Mega Damming of the Life giving waters of Ethiopia. This process is menacing the existence of the inhabitants of the region by drying the sources and lakes. The main reason advertised for damming is for production of Electricity and exporting energy. This could be done by small human level dams.The underlying reason is to the irrigation for the great land grabbing for cash crop exportation for financial speculators. Moreover, such mega projects leads to undue water crisis.
Thursday, January 22, 2015
Egypt, Ethiopia to ink 'political deal' over Nile water
Tuesday, January 20, 2015
Egypt and Ethiopia are expected to sign a political declaration by this end of this month regarding the Nile river water and a controversial Ethiopian dam
CAIRO – Egypt and Ethiopia are expected to sign a political declaration by this end of this month regarding the Nile river water and a controversial Ethiopian dam, Egyptian political sources have said.
"The political declaration will be signed by leaders of Egypt and Ethiopia on the sidelines of the African Summit, due to be held on Jan. 29-31," one of the sources told The Anadolu Agency.
He said the declaration will include "seven points that were articulated in a previous joint statement" by Egyptian President Abdel-Fattah al-Sisi and Ethiopian Prime Minister Hailemariam Desalegn in June in Malabo, the capital of Equatorial Guinea.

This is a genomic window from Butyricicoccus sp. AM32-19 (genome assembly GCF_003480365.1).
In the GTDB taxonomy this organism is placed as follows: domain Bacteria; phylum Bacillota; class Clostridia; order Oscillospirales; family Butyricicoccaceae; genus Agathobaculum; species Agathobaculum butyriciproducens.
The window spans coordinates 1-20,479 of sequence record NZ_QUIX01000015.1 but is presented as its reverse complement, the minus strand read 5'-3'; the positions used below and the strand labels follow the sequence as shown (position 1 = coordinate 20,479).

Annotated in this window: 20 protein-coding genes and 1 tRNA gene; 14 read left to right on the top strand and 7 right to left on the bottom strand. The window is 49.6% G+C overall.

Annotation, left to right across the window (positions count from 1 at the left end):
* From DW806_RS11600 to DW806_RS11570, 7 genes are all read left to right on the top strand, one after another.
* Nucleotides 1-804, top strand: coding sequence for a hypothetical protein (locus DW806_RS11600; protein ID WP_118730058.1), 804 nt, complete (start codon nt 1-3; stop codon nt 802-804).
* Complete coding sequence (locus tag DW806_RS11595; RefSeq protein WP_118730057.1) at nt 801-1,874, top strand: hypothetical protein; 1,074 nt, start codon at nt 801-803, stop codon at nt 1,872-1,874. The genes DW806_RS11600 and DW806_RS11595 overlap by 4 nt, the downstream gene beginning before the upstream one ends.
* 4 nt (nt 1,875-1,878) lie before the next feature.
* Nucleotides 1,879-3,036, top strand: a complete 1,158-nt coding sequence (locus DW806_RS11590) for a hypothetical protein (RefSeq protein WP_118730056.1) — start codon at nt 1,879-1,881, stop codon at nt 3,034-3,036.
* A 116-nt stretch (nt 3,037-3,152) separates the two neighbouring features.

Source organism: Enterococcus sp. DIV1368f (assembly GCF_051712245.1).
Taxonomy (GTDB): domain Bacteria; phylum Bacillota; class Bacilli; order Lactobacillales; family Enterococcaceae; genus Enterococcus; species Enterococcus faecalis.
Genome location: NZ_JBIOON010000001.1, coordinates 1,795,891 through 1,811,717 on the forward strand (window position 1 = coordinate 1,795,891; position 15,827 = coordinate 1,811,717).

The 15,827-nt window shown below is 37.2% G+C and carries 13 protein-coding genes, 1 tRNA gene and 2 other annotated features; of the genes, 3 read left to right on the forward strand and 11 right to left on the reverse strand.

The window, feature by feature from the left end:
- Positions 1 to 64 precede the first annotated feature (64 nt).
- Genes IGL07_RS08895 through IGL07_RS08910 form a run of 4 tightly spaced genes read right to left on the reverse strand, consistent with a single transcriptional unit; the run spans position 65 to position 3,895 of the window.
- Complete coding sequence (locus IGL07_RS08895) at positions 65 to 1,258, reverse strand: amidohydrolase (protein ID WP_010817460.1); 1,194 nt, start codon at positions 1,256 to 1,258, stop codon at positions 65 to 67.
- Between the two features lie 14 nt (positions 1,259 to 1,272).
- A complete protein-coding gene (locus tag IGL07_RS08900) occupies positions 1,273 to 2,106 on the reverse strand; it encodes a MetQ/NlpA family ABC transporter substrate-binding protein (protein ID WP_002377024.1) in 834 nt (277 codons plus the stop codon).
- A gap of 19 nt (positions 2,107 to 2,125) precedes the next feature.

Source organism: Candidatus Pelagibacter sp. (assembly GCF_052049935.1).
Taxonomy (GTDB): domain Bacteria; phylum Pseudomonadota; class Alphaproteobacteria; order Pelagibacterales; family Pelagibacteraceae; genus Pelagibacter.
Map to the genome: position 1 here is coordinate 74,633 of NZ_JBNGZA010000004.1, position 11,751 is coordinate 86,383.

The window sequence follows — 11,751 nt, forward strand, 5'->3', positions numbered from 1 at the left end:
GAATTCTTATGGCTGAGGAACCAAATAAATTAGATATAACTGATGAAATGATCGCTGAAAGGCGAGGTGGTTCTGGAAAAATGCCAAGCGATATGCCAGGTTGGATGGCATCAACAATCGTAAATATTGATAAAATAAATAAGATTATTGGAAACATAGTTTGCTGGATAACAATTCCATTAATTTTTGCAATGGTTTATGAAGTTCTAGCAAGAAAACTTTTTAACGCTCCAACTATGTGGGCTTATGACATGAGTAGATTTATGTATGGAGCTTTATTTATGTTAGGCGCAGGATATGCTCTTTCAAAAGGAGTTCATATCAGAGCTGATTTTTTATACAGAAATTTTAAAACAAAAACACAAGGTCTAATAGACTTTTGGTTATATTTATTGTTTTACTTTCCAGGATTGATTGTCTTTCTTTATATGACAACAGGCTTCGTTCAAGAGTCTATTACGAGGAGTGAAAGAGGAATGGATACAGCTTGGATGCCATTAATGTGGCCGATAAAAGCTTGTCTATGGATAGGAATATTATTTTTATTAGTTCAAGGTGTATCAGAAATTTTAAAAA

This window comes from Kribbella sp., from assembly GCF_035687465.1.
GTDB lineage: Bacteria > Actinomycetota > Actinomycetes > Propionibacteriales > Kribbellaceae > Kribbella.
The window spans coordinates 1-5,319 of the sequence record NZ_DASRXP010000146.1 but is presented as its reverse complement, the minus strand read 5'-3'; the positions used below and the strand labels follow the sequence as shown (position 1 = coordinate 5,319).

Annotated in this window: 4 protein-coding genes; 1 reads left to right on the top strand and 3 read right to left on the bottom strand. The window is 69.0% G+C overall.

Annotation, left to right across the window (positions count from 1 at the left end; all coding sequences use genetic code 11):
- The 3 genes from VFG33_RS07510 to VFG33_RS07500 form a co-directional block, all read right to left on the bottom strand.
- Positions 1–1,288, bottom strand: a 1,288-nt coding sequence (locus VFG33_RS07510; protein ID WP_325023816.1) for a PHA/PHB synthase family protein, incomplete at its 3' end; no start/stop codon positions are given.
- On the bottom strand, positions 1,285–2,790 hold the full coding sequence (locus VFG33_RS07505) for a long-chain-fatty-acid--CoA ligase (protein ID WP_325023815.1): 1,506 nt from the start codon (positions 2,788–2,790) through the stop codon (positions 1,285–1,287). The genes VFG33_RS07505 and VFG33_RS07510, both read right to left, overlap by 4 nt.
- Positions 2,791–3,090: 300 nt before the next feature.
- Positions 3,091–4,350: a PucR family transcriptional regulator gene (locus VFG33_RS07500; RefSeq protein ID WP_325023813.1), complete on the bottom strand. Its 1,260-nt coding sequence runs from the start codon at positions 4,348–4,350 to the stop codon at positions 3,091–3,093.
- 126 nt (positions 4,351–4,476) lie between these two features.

"In a nutshell, the declaration is a political agreement under which the two countries can reach a consensus on matters related to water usage, and that can be later translated into multiple agreements, including a legal one," the source said.
Another source close said that "the declaration will clearly stipulate respecting international laws".
During a recent meeting with Patriarch Abune Mathias of the Ethiopian Orthodox Church last week, al-Sisi stressed the need for a "legal mechanism that would preserve the rights of both countries to the waters of the Nile, secure their interests and enhance mutual cooperation."
Ethiopia and Egypt are in the middle of diplomatic rapprochement to narrow their differences over the former's construction of a multi-billion hydroelectric dam on the Nile.
The two countries agreed to resume tripartite talks – which also included downstream country Sudan – Desalegn and al-Sisi met in Equatorial Guinea in June.
Meetings of a tripartite technical committee, set up in 2011, resumed in August after an eight-month hiatus due to ongoing differences between Cairo and Addis Ababa.
In September, the tripartite committee decided to commission research firms to study trans-boundary and environmental impacts of the Ethiopian Nile dam.
Egypt says the Ethiopian dam will negatively affect its share of water from the Nile – its only source of water – while Ethiopia says the project is indispensable for its own national development and the economic welfare of its growing population.